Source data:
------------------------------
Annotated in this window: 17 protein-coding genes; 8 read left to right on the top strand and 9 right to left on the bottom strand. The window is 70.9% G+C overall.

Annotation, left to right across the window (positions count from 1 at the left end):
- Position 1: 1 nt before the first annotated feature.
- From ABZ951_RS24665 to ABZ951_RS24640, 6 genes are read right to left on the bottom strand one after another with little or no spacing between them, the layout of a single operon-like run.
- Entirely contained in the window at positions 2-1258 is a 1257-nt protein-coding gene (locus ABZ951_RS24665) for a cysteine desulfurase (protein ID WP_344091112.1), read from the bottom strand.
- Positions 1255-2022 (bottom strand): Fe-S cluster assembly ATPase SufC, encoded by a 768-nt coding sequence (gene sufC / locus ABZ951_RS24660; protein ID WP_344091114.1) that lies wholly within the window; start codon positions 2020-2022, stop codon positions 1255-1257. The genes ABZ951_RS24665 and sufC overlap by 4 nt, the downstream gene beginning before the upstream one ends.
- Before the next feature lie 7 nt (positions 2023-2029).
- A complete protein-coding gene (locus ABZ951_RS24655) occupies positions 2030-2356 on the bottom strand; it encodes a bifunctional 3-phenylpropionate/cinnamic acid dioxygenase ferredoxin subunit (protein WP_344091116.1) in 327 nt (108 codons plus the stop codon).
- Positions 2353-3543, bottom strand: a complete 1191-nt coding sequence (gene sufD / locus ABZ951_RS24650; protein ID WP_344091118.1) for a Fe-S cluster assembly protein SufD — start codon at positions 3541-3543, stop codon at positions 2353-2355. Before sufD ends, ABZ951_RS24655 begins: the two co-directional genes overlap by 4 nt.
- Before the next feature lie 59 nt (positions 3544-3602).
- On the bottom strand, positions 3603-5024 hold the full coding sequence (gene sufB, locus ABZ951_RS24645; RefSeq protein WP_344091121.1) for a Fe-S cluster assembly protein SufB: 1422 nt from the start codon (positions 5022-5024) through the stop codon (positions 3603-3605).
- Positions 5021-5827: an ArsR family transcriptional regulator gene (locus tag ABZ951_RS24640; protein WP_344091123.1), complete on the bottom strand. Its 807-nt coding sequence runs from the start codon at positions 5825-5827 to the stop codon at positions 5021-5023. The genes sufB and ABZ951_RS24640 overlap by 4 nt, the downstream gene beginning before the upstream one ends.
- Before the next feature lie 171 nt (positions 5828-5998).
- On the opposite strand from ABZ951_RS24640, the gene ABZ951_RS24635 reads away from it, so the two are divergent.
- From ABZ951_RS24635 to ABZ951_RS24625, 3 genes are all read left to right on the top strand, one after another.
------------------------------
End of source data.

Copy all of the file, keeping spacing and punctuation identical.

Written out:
Annotated in this window: 17 protein-coding genes; 8 read left to right on the top strand and 9 right to left on the bottom strand. The window is 70.9% G+C overall.

Annotation, left to right across the window (positions count from 1 at the left end):
- Position 1: 1 nt before the first annotated feature.
- From ABZ951_RS24665 to ABZ951_RS24640, 6 genes are read right to left on the bottom strand one after another with little or no spacing between them, the layout of a single operon-like run.
- Entirely contained in the window at positions 2-1258 is a 1257-nt protein-coding gene (locus ABZ951_RS24665) for a cysteine desulfurase (protein ID WP_344091112.1), read from the bottom strand.
- Positions 1255-2022 (bottom strand): Fe-S cluster assembly ATPase SufC, encoded by a 768-nt coding sequence (gene sufC / locus ABZ951_RS24660; protein ID WP_344091114.1) that lies wholly within the window; start codon positions 2020-2022, stop codon positions 1255-1257. The genes ABZ951_RS24665 and sufC overlap by 4 nt, the downstream gene beginning before the upstream one ends.
- Before the next feature lie 7 nt (positions 2023-2029).
- A complete protein-coding gene (locus ABZ951_RS24655) occupies positions 2030-2356 on the bottom strand; it encodes a bifunctional 3-phenylpropionate/cinnamic acid dioxygenase ferredoxin subunit (protein WP_344091116.1) in 327 nt (108 codons plus the stop codon).
- Positions 2353-3543, bottom strand: a complete 1191-nt coding sequence (gene sufD / locus ABZ951_RS24650; protein ID WP_344091118.1) for a Fe-S cluster assembly protein SufD — start codon at positions 3541-3543, stop codon at positions 2353-2355. Before sufD ends, ABZ951_RS24655 begins: the two co-directional genes overlap by 4 nt.
- Before the next feature lie 59 nt (positions 3544-3602).
- On the bottom strand, positions 3603-5024 hold the full coding sequence (gene sufB, locus ABZ951_RS24645; RefSeq protein WP_344091121.1) for a Fe-S cluster assembly protein SufB: 1422 nt from the start codon (positions 5022-5024) through the stop codon (positions 3603-3605).
- Positions 5021-5827: an ArsR family transcriptional regulator gene (locus tag ABZ951_RS24640; protein WP_344091123.1), complete on the bottom strand. Its 807-nt coding sequence runs from the start codon at positions 5825-5827 to the stop codon at positions 5021-5023. The genes sufB and ABZ951_RS24640 overlap by 4 nt, the downstream gene beginning before the upstream one ends.
- Before the next feature lie 171 nt (positions 5828-5998).
- On the opposite strand from ABZ951_RS24640, the gene ABZ951_RS24635 reads away from it, so the two are divergent.
- From ABZ951_RS24635 to ABZ951_RS24625, 3 genes are all read left to right on the top strand, one after another.